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Terpenes and Cannabinoids

There is A LOT to this discussion.  There will be deeper blogs on this topic as it is critical to using cannabis as a medicine.  Without understanding terpenes, what they do, and their power, you cannot fully utilize the medicinal properties of cannabis.

As always, a basis for conversation needs to be laid.  So, let’s look at pharma.  How do they develop a drug now?  Everything in pharma always starts with Nature.  Back in the 1990’s many pharma companies had folks all over the jungles in central America looking at medicinal plants.  What they would do is find a plant with good properties, let’s say pain relief.   They might talk to the local shamans and indigenous about what plants they have used for centuries for healing.  They would take the plant back to a lab.  They would isolate the molecule that had the medicinal properties.  They would copy the molecule to a new molecule with similar properties.  They would patent that new molecule.  Then they would create a drug from that new molecule.  This is called “drug development” and what pharma has been doing since the 1930’s.  COPYING Nature.  Pretending to control health.
So, let’s look at cannabis in a “drug discovery” way.  What is the medicinal molecule?  Well, cannabis is one of those rare plants that have several medical molecules.  In fact every major and minor cannabinoid could be considered a medicinal molecule as could each terpene expressed.  There are very few plants on the earth with as many “active” molecules as cannabis.  “Active” molecules are what would cause pharmaceutical change within our bodies.  So cannabis is RICH with medicinal molecules.  There is not just one, there are many.  The great news is that we actually test for most of them!
So, if you are a physician, or a patient, who wants to understand how to use cannabis, how do you decode the information?  Well, that leads to entirely different discussion on the endocannabinoid system and how it interacts with, and controls, all other neurological systems.  Cannabis can express every terpene known to man.  Terpenes have effects that are finer than the endocannabinoid system.  You have major controls, like metabolism, energy status, temperature control, and feeding status.  Then you have finer controls like an immune response in a specific area, or an inflammation response in a certain area.  All of these can be helped with cannabis if we know what we are doing.
So, with cannabis our major knobs and levers are the cannabinoids.  These are BIG KNOBS.  For instance THC-A affects our peroxisome and tells our bodies that conditions are favorable for the most efficient use of our mitochondria.  THC mimics our main control molecule called anandamide.  Simple engineering principals would indicate the more anandamide/THC we have, then more control over our bodies functions.   The cannabinoids that affect the CB2 receptor can cause stem cell differentiation to immune cells and would be super helpful if we are sick or inflamed.  Lesser cannabinoids like CBN appear to affect our sleep wake cycle.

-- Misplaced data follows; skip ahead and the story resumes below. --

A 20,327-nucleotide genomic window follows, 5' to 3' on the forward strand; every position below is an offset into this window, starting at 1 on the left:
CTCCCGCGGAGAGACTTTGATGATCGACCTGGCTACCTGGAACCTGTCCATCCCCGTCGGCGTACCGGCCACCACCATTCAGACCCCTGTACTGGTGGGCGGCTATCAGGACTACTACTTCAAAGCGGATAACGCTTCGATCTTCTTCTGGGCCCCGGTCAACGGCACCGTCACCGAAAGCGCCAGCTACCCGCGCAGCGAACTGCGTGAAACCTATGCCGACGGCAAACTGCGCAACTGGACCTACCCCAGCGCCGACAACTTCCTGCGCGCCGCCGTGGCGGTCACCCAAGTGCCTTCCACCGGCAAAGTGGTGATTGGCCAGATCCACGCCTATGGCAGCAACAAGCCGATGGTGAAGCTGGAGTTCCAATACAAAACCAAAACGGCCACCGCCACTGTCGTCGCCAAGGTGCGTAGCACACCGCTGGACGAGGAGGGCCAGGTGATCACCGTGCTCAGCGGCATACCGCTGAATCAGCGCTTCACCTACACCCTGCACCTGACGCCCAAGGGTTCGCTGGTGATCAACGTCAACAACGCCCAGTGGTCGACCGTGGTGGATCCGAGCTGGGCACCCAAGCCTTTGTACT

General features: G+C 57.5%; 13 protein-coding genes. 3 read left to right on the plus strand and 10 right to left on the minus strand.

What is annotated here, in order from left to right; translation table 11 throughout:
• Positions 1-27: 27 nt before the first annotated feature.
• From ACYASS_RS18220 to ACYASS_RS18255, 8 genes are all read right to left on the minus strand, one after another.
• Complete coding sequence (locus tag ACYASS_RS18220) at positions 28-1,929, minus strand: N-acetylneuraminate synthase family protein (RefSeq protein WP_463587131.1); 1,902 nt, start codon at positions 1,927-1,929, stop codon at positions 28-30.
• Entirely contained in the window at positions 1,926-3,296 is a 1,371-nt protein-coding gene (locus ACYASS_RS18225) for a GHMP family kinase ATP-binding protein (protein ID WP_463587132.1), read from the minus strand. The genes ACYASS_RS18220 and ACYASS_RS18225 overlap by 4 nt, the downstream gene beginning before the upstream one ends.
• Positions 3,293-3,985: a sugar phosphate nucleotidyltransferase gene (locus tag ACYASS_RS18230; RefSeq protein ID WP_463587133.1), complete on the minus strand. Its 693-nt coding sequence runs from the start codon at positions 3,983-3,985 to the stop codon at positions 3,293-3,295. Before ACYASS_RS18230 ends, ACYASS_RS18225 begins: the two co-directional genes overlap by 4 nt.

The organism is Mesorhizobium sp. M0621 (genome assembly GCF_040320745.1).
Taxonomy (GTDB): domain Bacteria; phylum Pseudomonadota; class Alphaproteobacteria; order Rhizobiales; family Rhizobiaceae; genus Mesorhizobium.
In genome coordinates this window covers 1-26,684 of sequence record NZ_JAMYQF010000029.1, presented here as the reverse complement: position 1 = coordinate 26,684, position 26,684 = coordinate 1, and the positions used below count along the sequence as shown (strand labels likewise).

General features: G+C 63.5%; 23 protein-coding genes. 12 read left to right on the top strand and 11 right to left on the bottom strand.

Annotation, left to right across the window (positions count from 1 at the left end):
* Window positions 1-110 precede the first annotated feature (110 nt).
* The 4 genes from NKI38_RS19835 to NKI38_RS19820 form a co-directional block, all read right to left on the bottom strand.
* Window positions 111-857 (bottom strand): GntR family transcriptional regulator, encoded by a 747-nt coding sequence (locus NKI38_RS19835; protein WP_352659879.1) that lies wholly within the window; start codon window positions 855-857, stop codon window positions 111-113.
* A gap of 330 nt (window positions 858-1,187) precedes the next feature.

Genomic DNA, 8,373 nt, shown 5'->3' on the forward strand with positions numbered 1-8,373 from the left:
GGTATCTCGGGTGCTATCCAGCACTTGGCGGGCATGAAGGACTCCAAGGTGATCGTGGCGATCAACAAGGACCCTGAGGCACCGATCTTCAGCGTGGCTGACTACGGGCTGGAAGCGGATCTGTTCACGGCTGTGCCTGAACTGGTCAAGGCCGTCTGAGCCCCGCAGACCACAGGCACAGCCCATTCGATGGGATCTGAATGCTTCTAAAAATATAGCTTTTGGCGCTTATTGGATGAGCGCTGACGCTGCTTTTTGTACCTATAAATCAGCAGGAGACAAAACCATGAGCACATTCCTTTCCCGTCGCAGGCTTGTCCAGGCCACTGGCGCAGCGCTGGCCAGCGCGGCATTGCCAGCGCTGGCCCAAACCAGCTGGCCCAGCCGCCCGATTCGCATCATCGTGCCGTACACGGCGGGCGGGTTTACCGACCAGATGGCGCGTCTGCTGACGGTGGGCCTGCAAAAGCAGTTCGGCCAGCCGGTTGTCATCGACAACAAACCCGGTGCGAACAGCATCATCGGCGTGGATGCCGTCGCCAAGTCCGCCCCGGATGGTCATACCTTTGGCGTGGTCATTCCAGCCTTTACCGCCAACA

Terpenes are the “fine” control.   Terpenes generally do not affect the endocannabinoid system.  Instead terpenes affect the pharmaceutical channels we are familiar with.  Things like GABA and the TRP channels are very affected by some terpenes.  The TRP channel interacts with the serotonin channel and is a good way to influence serotonin action.  Terpenes like linalool and a-pinene will affect GABA-A.  This is the same receptor that alcohol affects.   It is also the same receptor that benzo’s affect and it is actually called the “benzo receptor”.  Alcohol and benzo all provide a pharmaceutical effect we can feel.  That “feeling” translates to medical and pharmacological action.  Linalool and a-pinene provide this same affect.  Strains high in linalool and a-pinene can be used to replace alcohol or benzos and can be used to medicinal treat anything those drugs could be used for.
A terpene like limonene has very different actions.  The therapeutic effects of limonene have been extensively studied, proving anti-inflammatory, antioxidant, antinociceptive, anticancer, antidiabetic, antihyperalgesic, antiviral, and gastroprotective effects, among other beneficial effects in health.  Limonene affects the TRP channel which has many actions of finer control, like inflammation, oxidative stress remediation, and many immune functions.
Every terpene in cannabis has medicinal properties and can be used in synergy with the major actions of the cannabinoids.  This is how cannabis can be used to target and hone in on specific conditions.  This will be an entire area of medicine and study in the future.  There are millions of combinations of cannabis medicines based on the cannabinoid and terpene profiles.
At GnuPharma we teach the basis of understanding of this Natural system of medicine God has given us with the cannabis plant.  Find us and get educated!

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Chip Paul | Chief Innovator at GnuPharma

Chip Paul | Chief Innovator at GnuPharma

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